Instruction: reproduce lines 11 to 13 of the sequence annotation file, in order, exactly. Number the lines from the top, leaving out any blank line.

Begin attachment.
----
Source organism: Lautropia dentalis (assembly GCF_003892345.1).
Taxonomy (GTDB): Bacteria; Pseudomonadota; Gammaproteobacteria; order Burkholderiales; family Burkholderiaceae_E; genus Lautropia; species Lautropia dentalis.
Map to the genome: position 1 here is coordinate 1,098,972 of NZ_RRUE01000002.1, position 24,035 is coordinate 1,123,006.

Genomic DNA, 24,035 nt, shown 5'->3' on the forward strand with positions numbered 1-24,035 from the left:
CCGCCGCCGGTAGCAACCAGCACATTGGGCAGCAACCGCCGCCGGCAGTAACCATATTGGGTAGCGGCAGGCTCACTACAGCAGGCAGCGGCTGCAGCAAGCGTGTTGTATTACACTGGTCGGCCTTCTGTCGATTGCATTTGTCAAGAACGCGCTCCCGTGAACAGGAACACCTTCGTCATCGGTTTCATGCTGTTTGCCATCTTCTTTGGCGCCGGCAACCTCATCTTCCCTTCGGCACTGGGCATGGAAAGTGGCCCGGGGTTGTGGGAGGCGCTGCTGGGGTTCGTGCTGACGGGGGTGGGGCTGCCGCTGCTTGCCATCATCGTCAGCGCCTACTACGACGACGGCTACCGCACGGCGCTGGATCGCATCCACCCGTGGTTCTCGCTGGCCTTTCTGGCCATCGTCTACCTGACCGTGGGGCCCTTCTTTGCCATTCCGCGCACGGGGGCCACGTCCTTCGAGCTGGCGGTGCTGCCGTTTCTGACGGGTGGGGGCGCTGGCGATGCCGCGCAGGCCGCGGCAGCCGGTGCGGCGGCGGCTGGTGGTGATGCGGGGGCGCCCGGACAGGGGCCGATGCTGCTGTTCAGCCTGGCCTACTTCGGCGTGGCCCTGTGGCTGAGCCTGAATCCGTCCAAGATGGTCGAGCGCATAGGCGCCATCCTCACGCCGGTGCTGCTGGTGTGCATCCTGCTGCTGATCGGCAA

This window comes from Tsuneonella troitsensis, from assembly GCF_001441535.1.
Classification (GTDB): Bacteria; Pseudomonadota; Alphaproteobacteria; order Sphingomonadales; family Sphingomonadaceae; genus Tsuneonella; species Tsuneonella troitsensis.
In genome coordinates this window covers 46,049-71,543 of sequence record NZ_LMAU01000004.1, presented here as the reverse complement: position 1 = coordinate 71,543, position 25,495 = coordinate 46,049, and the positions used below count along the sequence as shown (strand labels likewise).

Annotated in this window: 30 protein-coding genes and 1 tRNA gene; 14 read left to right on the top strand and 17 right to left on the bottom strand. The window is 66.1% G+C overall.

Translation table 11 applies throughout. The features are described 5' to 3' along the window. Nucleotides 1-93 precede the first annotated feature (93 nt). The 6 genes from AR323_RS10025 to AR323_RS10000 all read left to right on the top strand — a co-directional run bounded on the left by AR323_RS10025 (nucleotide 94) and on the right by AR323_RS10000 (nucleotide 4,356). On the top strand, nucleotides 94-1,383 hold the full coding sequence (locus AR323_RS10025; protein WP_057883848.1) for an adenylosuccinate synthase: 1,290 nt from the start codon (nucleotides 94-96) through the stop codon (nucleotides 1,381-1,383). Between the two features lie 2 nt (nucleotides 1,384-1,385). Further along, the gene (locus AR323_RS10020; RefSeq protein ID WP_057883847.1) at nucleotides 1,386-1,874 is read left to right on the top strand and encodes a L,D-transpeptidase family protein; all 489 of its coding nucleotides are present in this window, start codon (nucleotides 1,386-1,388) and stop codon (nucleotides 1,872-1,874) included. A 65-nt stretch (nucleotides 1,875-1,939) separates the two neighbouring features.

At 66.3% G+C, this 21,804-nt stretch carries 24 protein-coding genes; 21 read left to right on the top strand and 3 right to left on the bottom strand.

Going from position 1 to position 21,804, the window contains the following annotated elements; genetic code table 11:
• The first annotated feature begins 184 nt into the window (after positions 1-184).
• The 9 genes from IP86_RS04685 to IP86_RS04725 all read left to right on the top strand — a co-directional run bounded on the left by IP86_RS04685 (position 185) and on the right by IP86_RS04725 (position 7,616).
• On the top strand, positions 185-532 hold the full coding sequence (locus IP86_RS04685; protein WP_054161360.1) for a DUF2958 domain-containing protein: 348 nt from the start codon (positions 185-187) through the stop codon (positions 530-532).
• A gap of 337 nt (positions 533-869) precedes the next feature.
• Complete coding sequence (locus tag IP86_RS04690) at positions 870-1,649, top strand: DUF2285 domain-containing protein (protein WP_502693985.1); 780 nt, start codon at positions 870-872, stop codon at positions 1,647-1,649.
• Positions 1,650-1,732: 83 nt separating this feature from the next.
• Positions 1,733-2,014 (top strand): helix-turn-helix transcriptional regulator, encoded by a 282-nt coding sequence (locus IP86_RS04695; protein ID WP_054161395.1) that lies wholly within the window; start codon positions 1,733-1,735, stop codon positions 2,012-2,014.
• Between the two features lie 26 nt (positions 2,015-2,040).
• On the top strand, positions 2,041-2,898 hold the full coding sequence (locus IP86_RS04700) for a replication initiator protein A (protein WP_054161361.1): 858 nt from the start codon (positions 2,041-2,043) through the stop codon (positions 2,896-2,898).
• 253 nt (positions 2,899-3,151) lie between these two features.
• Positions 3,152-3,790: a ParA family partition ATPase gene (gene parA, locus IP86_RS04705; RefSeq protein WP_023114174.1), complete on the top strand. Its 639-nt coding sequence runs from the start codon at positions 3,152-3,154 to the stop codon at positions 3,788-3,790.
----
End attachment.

At 66.3% G+C, this 21,804-nt stretch carries 24 protein-coding genes; 21 read left to right on the top strand and 3 right to left on the bottom strand.

Going from position 1 to position 21,804, the window contains the following annotated elements; genetic code table 11:
• The first annotated feature begins 184 nt into the window (after positions 1-184).